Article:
Jenny Wren by Emily Hilda Young

Jenny Wren

Virago Modern Classics #177

Jenny Wren is the first of a pair of novels about a pair of sisters – Jenny and Dahlia Redfern. This book takes Jenny as its main subject and it’s sequel, The Curate’s Wife, takes Dahlia. The two sisters have completed their eduation and both are now looking for their paths in life. They have a close bond but are very different.

As the story opens their father, Sidney Rendall, has recently died. He came from a good family, but they cut him off when he married Louisa, a farm girl from a much lower class.

And class is at the very heart of this novel….

The widowed Louisa tries to build a new future for her family by borrowing money to open a boarding house. But, while Jenny and Dahlia have the eduation, manners and accents of their fathers class, their mother does not. And that leaves them in social limbo.

Dahlia is pragmatic about her family’s uncertain situation, but Jenny finds things more difficult and lives in fear of saying or doing the wrong thing.

The story is simple. Jenny and her family deal with family, neighbours and lodgers. The joy is in the details, the nuances and the wonderful characters.

There’s Mr Grishaw, the countryman who lent Louisa money and now wants more from here; Miss Jewel, a morally upright and most disagreeable neighbour, Mr Cummings, the first lodger, Mr Sproat, the curate who tries to help the family; Miss Cummings, a charming lady lodger. All are perfetly drawn and you an understand and empathise with all of their points of view.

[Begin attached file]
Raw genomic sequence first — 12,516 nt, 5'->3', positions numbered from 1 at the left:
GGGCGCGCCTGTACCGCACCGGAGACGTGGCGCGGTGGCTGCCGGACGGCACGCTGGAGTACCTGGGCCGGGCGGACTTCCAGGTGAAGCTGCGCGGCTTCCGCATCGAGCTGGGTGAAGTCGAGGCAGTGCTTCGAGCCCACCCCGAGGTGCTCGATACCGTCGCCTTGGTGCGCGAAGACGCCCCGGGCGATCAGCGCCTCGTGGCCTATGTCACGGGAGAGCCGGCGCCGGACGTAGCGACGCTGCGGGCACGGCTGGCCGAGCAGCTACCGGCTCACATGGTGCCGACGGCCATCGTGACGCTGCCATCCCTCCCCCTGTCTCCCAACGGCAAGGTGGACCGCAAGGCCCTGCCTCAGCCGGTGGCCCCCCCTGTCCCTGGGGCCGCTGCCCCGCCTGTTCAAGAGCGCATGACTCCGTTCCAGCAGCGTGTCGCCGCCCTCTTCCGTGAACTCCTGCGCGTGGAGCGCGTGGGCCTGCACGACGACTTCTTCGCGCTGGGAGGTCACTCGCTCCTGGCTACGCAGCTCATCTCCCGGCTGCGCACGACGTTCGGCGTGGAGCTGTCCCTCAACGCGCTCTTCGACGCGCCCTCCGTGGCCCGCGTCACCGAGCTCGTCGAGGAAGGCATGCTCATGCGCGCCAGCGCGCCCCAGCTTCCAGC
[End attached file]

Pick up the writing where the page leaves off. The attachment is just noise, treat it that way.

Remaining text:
And then there is Mr Merriman, a young country squire, who Jenny meets in the countryside. They form a relationship but, though she longs for a different life, Jenny does not tell him her real identity. She is sure that her status would be an insurmountable object.

Would it?

Jenny Wren is a wonderful story – slow-moving and dense, but always with a small detail or inident to draw you into the Rendalls’ lives

And E H Young could just be the missing link between Jane Austen and Barbara Pym.

2 responses

  1. I’ve not seen this Virago before (which always makes me wonder how many wonderful finds there are out there). I like thoughtful books like this and I’m always interested in the subject of class–it’s interesting to see how these issues have been resolved over time.

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